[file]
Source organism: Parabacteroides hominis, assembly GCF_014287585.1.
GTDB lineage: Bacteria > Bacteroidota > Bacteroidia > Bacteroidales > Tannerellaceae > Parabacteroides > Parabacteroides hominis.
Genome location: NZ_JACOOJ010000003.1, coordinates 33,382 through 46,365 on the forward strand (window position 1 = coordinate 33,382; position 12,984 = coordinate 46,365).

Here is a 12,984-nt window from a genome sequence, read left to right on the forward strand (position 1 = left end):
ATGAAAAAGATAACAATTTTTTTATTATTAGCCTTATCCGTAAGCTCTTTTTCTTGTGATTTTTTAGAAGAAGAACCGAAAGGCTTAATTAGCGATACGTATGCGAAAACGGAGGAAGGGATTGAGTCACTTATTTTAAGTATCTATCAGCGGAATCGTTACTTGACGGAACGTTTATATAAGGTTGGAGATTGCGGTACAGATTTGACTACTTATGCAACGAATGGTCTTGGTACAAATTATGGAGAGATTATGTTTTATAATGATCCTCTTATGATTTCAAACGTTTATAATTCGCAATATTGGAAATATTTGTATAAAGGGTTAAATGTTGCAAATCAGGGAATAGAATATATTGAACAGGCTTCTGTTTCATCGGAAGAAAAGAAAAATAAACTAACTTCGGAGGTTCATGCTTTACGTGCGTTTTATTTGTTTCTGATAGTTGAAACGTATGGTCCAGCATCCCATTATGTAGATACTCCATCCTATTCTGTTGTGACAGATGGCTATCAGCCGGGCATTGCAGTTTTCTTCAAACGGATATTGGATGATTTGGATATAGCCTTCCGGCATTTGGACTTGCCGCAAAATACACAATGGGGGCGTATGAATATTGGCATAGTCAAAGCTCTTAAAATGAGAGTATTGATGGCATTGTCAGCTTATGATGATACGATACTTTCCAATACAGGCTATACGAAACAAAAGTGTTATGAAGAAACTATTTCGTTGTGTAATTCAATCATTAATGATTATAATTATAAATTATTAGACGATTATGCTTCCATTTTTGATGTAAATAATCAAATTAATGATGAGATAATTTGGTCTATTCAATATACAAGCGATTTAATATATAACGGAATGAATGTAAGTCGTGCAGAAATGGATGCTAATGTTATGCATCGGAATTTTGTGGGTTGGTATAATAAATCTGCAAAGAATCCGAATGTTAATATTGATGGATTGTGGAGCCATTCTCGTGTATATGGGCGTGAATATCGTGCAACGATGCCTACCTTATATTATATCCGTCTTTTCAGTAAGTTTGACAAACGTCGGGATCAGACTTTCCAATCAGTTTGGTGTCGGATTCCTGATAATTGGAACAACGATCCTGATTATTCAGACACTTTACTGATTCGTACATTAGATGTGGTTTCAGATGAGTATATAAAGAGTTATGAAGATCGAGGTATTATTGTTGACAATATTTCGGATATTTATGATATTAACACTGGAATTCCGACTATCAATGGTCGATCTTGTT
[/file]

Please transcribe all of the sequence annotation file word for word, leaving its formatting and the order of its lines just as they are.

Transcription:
Source organism: Parabacteroides hominis, assembly GCF_014287585.1.
GTDB lineage: Bacteria > Bacteroidota > Bacteroidia > Bacteroidales > Tannerellaceae > Parabacteroides > Parabacteroides hominis.
Genome location: NZ_JACOOJ010000003.1, coordinates 33,382 through 46,365 on the forward strand (window position 1 = coordinate 33,382; position 12,984 = coordinate 46,365).

Here is a 12,984-nt window from a genome sequence, read left to right on the forward strand (position 1 = left end):
ATGAAAAAGATAACAATTTTTTTATTATTAGCCTTATCCGTAAGCTCTTTTTCTTGTGATTTTTTAGAAGAAGAACCGAAAGGCTTAATTAGCGATACGTATGCGAAAACGGAGGAAGGGATTGAGTCACTTATTTTAAGTATCTATCAGCGGAATCGTTACTTGACGGAACGTTTATATAAGGTTGGAGATTGCGGTACAGATTTGACTACTTATGCAACGAATGGTCTTGGTACAAATTATGGAGAGATTATGTTTTATAATGATCCTCTTATGATTTCAAACGTTTATAATTCGCAATATTGGAAATATTTGTATAAAGGGTTAAATGTTGCAAATCAGGGAATAGAATATATTGAACAGGCTTCTGTTTCATCGGAAGAAAAGAAAAATAAACTAACTTCGGAGGTTCATGCTTTACGTGCGTTTTATTTGTTTCTGATAGTTGAAACGTATGGTCCAGCATCCCATTATGTAGATACTCCATCCTATTCTGTTGTGACAGATGGCTATCAGCCGGGCATTGCAGTTTTCTTCAAACGGATATTGGATGATTTGGATATAGCCTTCCGGCATTTGGACTTGCCGCAAAATACACAATGGGGGCGTATGAATATTGGCATAGTCAAAGCTCTTAAAATGAGAGTATTGATGGCATTGTCAGCTTATGATGATACGATACTTTCCAATACAGGCTATACGAAACAAAAGTGTTATGAAGAAACTATTTCGTTGTGTAATTCAATCATTAATGATTATAATTATAAATTATTAGACGATTATGCTTCCATTTTTGATGTAAATAATCAAATTAATGATGAGATAATTTGGTCTATTCAATATACAAGCGATTTAATATATAACGGAATGAATGTAAGTCGTGCAGAAATGGATGCTAATGTTATGCATCGGAATTTTGTGGGTTGGTATAATAAATCTGCAAAGAATCCGAATGTTAATATTGATGGATTGTGGAGCCATTCTCGTGTATATGGGCGTGAATATCGTGCAACGATGCCTACCTTATATTATATCCGTCTTTTCAGTAAGTTTGACAAACGTCGGGATCAGACTTTCCAATCAGTTTGGTGTCGGATTCCTGATAATTGGAACAACGATCCTGATTATTCAGACACTTTACTGATTCGTACATTAGATGTGGTTTCAGATGAGTATATAAAGAGTTATGAAGATCGAGGTATTATTGTTGACAATATTTCGGATATTTATGATATTAACACTGGAATTCCGACTATCAATGGTCGATCTTGTT